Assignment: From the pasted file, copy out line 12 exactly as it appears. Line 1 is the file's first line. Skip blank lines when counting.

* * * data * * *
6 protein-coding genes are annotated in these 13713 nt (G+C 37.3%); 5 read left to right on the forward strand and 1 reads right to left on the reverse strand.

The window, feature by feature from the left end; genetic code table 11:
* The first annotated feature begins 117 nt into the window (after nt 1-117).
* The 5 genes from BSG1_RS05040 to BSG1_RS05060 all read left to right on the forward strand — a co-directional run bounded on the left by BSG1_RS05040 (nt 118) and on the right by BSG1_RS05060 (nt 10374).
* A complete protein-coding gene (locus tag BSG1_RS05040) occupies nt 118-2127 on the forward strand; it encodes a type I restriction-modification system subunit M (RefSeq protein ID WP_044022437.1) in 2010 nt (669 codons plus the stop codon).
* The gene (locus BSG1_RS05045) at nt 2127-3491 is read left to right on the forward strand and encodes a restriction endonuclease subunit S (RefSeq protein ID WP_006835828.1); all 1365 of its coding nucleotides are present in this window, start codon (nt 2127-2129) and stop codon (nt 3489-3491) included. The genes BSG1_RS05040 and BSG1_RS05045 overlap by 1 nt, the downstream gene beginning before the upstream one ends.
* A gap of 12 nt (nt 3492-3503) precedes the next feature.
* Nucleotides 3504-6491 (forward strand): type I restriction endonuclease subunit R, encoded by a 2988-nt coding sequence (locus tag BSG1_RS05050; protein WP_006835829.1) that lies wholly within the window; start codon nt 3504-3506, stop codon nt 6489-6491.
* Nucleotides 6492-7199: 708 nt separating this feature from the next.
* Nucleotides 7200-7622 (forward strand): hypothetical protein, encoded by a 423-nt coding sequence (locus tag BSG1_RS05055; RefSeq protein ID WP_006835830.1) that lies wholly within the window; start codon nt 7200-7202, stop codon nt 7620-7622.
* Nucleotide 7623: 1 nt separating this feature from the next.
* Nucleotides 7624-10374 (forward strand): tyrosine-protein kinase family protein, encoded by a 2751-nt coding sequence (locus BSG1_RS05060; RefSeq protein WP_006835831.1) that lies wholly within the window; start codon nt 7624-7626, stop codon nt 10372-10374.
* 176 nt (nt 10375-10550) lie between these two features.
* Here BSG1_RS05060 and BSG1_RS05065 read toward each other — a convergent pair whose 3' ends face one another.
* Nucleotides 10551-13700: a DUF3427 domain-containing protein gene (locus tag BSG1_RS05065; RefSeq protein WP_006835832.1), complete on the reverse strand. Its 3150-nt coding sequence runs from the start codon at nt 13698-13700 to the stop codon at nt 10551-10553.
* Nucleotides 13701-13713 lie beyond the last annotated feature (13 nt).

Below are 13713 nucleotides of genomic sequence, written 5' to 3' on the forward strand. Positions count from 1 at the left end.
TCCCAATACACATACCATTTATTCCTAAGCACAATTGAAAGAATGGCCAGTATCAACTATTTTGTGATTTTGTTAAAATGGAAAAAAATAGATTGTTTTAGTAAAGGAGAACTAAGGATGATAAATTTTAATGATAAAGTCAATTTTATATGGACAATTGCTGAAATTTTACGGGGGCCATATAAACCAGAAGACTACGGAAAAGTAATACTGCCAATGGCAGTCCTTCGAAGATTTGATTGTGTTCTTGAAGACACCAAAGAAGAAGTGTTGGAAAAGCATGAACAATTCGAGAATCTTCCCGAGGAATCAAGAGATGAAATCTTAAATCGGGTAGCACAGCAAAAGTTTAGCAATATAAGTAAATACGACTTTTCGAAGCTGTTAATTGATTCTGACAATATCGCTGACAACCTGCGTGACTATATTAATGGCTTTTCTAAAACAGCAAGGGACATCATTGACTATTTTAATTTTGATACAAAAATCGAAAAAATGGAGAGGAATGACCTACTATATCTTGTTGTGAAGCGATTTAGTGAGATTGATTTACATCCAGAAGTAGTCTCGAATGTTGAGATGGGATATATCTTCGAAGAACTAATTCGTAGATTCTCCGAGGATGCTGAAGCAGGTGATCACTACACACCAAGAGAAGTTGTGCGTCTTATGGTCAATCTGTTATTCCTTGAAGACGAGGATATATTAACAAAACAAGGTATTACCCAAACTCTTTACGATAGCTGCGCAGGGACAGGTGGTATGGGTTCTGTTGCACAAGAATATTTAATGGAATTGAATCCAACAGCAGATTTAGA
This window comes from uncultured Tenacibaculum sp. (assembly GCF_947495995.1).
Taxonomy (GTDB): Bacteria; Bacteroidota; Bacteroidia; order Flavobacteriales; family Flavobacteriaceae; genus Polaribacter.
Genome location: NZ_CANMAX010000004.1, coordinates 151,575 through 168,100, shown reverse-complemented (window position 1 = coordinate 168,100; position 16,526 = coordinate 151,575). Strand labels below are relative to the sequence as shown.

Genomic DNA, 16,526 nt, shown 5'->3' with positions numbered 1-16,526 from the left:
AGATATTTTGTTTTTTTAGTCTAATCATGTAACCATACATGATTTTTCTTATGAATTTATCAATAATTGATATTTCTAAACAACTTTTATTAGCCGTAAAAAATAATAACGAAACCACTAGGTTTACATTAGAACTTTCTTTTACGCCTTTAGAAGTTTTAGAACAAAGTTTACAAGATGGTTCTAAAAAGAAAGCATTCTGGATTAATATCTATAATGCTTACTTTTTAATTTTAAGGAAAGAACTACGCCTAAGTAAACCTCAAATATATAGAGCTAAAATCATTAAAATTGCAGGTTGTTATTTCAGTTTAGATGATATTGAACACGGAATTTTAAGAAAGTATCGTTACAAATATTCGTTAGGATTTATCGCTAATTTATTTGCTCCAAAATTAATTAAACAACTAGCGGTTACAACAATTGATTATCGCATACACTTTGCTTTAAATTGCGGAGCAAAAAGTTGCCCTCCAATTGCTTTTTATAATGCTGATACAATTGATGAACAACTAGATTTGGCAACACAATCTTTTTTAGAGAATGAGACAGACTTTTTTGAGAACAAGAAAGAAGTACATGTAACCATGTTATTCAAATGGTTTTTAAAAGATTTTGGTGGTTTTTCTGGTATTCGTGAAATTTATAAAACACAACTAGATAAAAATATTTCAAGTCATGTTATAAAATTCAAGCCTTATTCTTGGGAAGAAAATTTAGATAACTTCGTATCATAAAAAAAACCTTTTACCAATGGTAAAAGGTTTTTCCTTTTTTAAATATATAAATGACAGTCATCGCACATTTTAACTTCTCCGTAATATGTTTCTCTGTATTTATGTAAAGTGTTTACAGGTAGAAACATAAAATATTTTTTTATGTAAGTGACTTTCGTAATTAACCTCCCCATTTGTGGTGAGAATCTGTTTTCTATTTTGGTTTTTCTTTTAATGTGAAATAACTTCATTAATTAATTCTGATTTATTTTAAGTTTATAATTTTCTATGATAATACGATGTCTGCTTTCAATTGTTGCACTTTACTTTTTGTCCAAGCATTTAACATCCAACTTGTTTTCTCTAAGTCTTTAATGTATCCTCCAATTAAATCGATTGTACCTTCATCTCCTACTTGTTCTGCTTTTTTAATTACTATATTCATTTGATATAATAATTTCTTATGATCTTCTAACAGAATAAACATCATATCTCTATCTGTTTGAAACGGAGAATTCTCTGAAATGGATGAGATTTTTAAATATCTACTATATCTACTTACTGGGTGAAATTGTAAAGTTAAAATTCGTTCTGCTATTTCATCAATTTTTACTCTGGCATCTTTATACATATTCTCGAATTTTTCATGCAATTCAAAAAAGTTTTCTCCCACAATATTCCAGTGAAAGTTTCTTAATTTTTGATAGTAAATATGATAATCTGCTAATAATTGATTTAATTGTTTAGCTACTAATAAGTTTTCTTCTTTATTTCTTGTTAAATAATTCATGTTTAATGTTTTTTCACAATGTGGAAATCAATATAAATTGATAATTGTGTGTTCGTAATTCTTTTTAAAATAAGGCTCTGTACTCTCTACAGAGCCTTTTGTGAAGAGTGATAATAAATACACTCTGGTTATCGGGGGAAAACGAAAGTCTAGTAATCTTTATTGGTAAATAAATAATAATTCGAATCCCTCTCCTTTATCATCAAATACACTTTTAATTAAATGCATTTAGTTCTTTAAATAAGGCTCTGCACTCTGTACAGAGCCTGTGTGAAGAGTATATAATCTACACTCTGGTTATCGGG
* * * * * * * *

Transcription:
* Nucleotides 7624-10374 (forward strand): tyrosine-protein kinase family protein, encoded by a 2751-nt coding sequence (locus BSG1_RS05060; RefSeq protein WP_006835831.1) that lies wholly within the window; start codon nt 7624-7626, stop codon nt 10372-10374.